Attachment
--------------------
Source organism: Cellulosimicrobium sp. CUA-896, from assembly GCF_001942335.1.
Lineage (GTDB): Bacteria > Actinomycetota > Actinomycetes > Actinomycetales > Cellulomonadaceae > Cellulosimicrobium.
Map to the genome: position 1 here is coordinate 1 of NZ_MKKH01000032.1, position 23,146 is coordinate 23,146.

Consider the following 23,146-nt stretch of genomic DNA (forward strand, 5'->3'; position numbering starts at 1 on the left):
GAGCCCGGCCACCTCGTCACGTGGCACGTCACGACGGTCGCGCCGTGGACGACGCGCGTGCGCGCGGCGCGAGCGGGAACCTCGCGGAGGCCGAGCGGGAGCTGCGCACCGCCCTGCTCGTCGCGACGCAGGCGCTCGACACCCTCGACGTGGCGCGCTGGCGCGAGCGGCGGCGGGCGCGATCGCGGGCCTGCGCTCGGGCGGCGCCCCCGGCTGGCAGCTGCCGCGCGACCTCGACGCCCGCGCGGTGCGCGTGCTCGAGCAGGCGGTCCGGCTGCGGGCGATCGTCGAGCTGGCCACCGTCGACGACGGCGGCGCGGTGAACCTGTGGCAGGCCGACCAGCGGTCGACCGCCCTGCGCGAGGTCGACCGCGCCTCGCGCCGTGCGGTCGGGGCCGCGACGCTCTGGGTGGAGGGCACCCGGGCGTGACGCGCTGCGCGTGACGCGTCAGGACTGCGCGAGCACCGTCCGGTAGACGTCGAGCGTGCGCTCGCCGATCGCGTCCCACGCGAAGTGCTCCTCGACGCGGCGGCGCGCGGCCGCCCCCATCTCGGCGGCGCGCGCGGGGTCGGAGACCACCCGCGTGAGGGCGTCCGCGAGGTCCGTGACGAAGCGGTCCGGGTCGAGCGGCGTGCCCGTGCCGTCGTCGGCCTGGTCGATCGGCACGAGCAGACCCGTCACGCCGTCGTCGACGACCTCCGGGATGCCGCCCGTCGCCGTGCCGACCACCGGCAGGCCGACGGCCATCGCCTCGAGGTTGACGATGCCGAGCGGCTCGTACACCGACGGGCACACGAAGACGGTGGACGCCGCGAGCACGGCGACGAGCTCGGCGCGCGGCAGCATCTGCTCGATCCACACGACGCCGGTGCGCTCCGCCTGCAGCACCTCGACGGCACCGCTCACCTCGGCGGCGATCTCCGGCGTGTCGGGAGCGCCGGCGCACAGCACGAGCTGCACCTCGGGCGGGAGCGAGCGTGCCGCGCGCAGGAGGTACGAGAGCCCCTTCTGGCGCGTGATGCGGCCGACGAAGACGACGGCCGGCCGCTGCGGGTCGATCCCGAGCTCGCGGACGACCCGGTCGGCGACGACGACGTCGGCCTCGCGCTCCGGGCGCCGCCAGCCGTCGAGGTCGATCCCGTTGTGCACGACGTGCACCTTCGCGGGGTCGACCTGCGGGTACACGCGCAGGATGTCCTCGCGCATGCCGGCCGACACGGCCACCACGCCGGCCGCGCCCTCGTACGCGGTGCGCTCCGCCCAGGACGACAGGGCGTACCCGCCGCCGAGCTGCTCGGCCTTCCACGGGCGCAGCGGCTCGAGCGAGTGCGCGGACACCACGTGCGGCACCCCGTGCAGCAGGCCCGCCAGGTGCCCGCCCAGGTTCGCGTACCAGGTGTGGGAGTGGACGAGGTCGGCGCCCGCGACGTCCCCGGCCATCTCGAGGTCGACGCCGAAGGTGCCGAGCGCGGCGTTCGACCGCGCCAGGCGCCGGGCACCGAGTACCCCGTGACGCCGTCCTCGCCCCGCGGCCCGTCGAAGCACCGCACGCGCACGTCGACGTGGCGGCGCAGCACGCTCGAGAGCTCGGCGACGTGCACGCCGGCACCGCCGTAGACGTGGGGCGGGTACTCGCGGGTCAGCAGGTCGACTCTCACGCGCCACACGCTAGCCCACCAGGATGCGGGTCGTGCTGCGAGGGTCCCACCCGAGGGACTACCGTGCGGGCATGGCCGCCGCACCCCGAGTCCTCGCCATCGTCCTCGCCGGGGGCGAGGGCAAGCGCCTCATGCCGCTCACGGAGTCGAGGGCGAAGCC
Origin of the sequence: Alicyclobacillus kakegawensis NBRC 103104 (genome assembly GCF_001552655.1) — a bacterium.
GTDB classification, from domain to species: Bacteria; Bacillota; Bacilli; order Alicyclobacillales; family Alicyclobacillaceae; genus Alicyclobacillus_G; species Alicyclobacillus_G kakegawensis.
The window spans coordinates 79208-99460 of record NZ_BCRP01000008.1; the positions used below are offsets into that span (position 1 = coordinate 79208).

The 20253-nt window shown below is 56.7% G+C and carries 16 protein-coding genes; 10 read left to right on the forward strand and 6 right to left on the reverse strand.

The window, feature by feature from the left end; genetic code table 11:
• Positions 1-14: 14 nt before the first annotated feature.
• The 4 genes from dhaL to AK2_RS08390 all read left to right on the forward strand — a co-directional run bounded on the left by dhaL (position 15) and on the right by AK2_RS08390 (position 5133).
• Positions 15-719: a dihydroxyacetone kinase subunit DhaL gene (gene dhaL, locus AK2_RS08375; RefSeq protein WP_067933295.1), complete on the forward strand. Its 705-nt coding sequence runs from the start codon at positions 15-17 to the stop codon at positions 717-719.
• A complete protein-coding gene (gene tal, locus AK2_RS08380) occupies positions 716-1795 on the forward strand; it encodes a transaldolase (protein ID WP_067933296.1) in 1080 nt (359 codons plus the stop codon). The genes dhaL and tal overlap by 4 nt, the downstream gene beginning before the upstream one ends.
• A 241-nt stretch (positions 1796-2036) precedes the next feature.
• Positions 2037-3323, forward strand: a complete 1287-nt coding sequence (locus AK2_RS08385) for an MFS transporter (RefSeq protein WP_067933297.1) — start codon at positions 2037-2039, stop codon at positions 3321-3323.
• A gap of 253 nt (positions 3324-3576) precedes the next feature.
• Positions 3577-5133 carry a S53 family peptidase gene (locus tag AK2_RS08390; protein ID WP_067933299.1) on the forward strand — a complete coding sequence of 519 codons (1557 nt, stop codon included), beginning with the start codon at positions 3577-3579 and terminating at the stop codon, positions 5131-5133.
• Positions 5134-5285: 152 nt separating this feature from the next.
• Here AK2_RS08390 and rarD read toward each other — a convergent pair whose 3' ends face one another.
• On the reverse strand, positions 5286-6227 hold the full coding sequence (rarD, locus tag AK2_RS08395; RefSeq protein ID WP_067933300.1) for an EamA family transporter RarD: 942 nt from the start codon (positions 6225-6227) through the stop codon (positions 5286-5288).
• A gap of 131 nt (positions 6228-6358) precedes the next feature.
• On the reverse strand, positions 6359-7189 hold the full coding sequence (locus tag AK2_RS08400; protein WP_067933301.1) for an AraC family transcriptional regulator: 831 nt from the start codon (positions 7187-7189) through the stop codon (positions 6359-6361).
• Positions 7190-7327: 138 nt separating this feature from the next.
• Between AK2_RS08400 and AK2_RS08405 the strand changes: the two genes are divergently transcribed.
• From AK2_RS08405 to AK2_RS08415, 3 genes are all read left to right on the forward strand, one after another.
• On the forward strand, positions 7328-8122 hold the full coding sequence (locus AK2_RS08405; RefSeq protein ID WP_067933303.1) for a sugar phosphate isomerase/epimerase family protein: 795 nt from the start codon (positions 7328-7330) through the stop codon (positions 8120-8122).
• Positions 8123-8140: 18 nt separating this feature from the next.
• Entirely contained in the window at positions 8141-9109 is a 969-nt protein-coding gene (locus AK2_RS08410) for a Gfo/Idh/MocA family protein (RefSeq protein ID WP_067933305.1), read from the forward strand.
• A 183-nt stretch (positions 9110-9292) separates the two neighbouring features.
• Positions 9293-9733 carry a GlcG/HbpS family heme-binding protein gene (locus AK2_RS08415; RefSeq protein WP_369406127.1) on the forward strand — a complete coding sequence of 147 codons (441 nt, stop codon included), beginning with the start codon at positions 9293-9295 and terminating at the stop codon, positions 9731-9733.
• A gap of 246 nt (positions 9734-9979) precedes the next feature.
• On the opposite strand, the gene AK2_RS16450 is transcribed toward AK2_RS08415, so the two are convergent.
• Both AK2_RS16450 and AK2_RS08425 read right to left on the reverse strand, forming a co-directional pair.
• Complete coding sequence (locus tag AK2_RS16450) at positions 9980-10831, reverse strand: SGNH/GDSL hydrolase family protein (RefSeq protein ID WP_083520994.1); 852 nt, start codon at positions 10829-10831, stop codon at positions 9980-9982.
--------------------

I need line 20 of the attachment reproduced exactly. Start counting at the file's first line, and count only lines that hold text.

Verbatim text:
• Here AK2_RS08390 and rarD read toward each other — a convergent pair whose 3' ends face one another.